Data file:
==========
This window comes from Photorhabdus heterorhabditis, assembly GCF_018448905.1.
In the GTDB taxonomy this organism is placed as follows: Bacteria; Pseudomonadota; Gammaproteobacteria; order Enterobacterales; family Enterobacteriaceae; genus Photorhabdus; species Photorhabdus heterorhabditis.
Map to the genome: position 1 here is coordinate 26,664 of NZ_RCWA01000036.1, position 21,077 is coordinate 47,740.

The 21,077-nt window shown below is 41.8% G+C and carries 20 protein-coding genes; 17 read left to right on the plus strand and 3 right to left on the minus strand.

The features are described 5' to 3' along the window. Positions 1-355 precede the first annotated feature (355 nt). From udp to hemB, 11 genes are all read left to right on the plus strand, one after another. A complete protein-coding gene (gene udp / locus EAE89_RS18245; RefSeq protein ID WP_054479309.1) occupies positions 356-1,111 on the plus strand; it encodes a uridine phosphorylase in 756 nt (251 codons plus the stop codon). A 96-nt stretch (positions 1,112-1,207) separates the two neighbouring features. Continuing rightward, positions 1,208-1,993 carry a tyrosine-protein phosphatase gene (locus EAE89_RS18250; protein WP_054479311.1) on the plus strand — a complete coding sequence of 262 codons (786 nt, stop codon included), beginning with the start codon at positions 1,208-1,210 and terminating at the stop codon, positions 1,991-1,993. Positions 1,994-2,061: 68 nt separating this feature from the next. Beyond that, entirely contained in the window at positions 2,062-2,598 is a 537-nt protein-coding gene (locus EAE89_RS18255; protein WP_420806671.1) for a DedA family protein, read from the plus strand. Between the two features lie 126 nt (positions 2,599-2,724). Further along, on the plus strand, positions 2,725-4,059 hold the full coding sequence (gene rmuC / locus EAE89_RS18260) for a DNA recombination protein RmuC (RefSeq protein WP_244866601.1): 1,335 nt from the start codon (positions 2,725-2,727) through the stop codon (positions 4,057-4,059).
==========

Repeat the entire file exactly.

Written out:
This window comes from Photorhabdus heterorhabditis, assembly GCF_018448905.1.
In the GTDB taxonomy this organism is placed as follows: Bacteria; Pseudomonadota; Gammaproteobacteria; order Enterobacterales; family Enterobacteriaceae; genus Photorhabdus; species Photorhabdus heterorhabditis.
Map to the genome: position 1 here is coordinate 26,664 of NZ_RCWA01000036.1, position 21,077 is coordinate 47,740.

The 21,077-nt window shown below is 41.8% G+C and carries 20 protein-coding genes; 17 read left to right on the plus strand and 3 right to left on the minus strand.

The features are described 5' to 3' along the window. Positions 1-355 precede the first annotated feature (355 nt). From udp to hemB, 11 genes are all read left to right on the plus strand, one after another. A complete protein-coding gene (gene udp / locus EAE89_RS18245; RefSeq protein ID WP_054479309.1) occupies positions 356-1,111 on the plus strand; it encodes a uridine phosphorylase in 756 nt (251 codons plus the stop codon). A 96-nt stretch (positions 1,112-1,207) separates the two neighbouring features. Continuing rightward, positions 1,208-1,993 carry a tyrosine-protein phosphatase gene (locus EAE89_RS18250; protein WP_054479311.1) on the plus strand — a complete coding sequence of 262 codons (786 nt, stop codon included), beginning with the start codon at positions 1,208-1,210 and terminating at the stop codon, positions 1,991-1,993. Positions 1,994-2,061: 68 nt separating this feature from the next. Beyond that, entirely contained in the window at positions 2,062-2,598 is a 537-nt protein-coding gene (locus EAE89_RS18255; protein WP_420806671.1) for a DedA family protein, read from the plus strand. Between the two features lie 126 nt (positions 2,599-2,724). Further along, on the plus strand, positions 2,725-4,059 hold the full coding sequence (gene rmuC / locus EAE89_RS18260) for a DNA recombination protein RmuC (RefSeq protein WP_244866601.1): 1,335 nt from the start codon (positions 2,725-2,727) through the stop codon (positions 4,057-4,059).